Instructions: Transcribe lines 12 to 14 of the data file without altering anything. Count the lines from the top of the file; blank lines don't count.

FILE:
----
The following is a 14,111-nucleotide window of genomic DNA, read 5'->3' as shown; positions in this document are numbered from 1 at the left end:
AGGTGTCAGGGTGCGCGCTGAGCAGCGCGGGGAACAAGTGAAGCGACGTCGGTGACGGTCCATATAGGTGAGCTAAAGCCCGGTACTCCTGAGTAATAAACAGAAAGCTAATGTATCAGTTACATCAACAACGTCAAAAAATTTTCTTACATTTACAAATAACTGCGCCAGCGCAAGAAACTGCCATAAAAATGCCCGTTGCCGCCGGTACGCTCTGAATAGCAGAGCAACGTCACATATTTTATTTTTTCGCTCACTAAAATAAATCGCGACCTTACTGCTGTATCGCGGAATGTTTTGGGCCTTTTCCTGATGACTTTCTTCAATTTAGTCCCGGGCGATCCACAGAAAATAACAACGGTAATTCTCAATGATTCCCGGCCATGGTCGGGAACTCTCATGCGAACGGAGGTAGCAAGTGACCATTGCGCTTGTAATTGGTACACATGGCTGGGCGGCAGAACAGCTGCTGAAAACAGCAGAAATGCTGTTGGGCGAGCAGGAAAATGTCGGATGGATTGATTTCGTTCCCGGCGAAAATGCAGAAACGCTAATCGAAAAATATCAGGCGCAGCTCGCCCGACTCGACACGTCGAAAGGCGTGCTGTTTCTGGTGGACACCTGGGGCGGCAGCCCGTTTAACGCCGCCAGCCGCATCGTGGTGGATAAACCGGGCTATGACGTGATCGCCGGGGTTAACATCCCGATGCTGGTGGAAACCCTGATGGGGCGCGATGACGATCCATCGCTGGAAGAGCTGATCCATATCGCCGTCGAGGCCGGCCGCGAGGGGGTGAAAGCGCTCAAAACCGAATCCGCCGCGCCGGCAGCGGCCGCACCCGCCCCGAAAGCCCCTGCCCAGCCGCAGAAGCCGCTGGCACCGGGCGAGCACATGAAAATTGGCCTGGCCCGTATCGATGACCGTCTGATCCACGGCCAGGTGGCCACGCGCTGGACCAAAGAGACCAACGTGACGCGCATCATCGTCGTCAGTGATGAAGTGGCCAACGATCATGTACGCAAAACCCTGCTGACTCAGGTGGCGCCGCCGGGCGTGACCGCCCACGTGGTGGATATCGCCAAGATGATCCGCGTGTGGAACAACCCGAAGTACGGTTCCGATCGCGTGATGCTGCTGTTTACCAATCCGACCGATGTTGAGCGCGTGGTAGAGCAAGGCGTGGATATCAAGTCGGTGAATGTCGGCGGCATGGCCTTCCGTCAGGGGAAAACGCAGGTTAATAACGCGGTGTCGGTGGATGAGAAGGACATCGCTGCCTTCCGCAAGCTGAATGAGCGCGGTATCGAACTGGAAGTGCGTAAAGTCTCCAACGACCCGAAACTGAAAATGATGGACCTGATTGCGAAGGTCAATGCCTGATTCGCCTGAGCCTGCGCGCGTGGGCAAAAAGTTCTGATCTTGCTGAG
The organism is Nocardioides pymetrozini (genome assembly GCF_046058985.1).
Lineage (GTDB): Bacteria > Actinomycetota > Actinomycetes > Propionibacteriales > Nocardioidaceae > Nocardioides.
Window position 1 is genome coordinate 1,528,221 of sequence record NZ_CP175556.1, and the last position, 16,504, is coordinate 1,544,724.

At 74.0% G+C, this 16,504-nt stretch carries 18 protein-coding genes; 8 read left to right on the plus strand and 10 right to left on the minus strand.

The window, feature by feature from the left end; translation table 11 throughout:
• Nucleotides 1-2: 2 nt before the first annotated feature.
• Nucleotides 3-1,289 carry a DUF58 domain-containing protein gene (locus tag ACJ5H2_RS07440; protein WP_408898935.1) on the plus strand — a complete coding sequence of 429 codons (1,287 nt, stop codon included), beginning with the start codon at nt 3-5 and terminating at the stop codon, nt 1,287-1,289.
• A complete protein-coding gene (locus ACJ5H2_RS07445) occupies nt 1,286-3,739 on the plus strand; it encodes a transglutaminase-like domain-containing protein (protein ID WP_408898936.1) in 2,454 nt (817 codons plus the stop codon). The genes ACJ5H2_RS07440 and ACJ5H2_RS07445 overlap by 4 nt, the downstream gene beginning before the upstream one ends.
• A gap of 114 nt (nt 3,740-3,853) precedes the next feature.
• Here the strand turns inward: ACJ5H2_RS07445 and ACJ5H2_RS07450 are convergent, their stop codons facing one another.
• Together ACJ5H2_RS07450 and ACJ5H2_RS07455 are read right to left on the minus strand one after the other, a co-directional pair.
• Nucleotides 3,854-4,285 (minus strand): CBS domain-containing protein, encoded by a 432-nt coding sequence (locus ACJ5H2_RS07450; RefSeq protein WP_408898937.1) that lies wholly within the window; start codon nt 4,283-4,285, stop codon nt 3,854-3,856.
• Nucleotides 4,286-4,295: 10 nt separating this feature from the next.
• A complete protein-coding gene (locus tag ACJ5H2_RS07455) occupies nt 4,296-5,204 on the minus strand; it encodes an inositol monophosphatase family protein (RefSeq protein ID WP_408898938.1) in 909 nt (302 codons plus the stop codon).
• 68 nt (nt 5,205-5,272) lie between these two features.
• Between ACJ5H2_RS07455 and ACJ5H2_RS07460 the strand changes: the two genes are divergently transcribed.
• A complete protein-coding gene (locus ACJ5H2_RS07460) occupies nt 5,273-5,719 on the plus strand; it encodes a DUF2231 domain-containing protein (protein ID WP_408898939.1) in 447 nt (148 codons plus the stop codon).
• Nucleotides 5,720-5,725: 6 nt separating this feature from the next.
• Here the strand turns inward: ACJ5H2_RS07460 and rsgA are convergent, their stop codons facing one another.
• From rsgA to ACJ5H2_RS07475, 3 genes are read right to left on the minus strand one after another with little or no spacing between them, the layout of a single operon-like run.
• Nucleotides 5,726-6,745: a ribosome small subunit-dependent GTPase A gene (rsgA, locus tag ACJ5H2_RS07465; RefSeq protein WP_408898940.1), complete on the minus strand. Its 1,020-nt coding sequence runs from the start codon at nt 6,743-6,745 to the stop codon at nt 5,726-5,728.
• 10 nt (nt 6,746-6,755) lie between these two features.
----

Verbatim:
• Here the strand turns inward: ACJ5H2_RS07445 and ACJ5H2_RS07450 are convergent, their stop codons facing one another.
• Together ACJ5H2_RS07450 and ACJ5H2_RS07455 are read right to left on the minus strand one after the other, a co-directional pair.
• Nucleotides 3,854-4,285 (minus strand): CBS domain-containing protein, encoded by a 432-nt coding sequence (locus ACJ5H2_RS07450; RefSeq protein WP_408898937.1) that lies wholly within the window; start codon nt 4,283-4,285, stop codon nt 3,854-3,856.